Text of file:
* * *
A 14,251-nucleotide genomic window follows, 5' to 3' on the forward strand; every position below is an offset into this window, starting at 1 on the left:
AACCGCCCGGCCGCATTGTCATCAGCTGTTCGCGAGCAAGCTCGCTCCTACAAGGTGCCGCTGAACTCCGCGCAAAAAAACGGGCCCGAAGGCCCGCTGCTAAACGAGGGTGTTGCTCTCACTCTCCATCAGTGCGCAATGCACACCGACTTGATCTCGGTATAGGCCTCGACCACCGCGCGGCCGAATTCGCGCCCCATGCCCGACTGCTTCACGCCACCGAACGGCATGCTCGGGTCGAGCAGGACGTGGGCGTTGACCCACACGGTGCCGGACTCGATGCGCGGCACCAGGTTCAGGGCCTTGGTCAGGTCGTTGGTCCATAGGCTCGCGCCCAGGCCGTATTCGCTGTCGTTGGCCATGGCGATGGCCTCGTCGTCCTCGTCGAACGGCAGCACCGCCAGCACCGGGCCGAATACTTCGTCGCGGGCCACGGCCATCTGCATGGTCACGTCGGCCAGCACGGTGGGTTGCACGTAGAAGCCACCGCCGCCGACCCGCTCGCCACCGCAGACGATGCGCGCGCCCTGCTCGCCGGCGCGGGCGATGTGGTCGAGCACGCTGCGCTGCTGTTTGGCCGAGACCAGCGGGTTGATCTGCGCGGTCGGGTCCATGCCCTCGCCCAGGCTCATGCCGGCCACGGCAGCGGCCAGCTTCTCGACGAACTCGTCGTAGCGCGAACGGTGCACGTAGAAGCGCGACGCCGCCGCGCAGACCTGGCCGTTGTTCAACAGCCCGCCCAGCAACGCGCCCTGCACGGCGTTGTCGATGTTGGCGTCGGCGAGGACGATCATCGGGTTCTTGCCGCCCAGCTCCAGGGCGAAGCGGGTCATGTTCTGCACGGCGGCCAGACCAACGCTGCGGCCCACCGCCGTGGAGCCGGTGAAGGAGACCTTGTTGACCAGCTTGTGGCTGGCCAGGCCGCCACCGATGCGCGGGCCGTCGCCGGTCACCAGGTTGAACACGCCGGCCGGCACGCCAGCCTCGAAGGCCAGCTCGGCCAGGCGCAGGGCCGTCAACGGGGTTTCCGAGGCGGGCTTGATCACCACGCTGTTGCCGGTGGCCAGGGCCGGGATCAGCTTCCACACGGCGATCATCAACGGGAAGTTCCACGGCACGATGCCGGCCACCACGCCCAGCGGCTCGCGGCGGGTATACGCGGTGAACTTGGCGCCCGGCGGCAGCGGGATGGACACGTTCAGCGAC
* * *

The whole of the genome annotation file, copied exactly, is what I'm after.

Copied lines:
A 14,251-nucleotide genomic window follows, 5' to 3' on the forward strand; every position below is an offset into this window, starting at 1 on the left:
AACCGCCCGGCCGCATTGTCATCAGCTGTTCGCGAGCAAGCTCGCTCCTACAAGGTGCCGCTGAACTCCGCGCAAAAAAACGGGCCCGAAGGCCCGCTGCTAAACGAGGGTGTTGCTCTCACTCTCCATCAGTGCGCAATGCACACCGACTTGATCTCGGTATAGGCCTCGACCACCGCGCGGCCGAATTCGCGCCCCATGCCCGACTGCTTCACGCCACCGAACGGCATGCTCGGGTCGAGCAGGACGTGGGCGTTGACCCACACGGTGCCGGACTCGATGCGCGGCACCAGGTTCAGGGCCTTGGTCAGGTCGTTGGTCCATAGGCTCGCGCCCAGGCCGTATTCGCTGTCGTTGGCCATGGCGATGGCCTCGTCGTCCTCGTCGAACGGCAGCACCGCCAGCACCGGGCCGAATACTTCGTCGCGGGCCACGGCCATCTGCATGGTCACGTCGGCCAGCACGGTGGGTTGCACGTAGAAGCCACCGCCGCCGACCCGCTCGCCACCGCAGACGATGCGCGCGCCCTGCTCGCCGGCGCGGGCGATGTGGTCGAGCACGCTGCGCTGCTGTTTGGCCGAGACCAGCGGGTTGATCTGCGCGGTCGGGTCCATGCCCTCGCCCAGGCTCATGCCGGCCACGGCAGCGGCCAGCTTCTCGACGAACTCGTCGTAGCGCGAACGGTGCACGTAGAAGCGCGACGCCGCCGCGCAGACCTGGCCGTTGTTCAACAGCCCGCCCAGCAACGCGCCCTGCACGGCGTTGTCGATGTTGGCGTCGGCGAGGACGATCATCGGGTTCTTGCCGCCCAGCTCCAGGGCGAAGCGGGTCATGTTCTGCACGGCGGCCAGACCAACGCTGCGGCCCACCGCCGTGGAGCCGGTGAAGGAGACCTTGTTGACCAGCTTGTGGCTGGCCAGGCCGCCACCGATGCGCGGGCCGTCGCCGGTCACCAGGTTGAACACGCCGGCCGGCACGCCAGCCTCGAAGGCCAGCTCGGCCAGGCGCAGGGCCGTCAACGGGGTTTCCGAGGCGGGCTTGATCACCACGCTGTTGCCGGTGGCCAGGGCCGGGATCAGCTTCCACACGGCGATCATCAACGGGAAGTTCCACGGCACGATGCCGGCCACCACGCCCAGCGGCTCGCGGCGGGTATACGCGGTGAACTTGGCGCCCGGCGGCAGCGGGATGGACACGTTCAGCGAC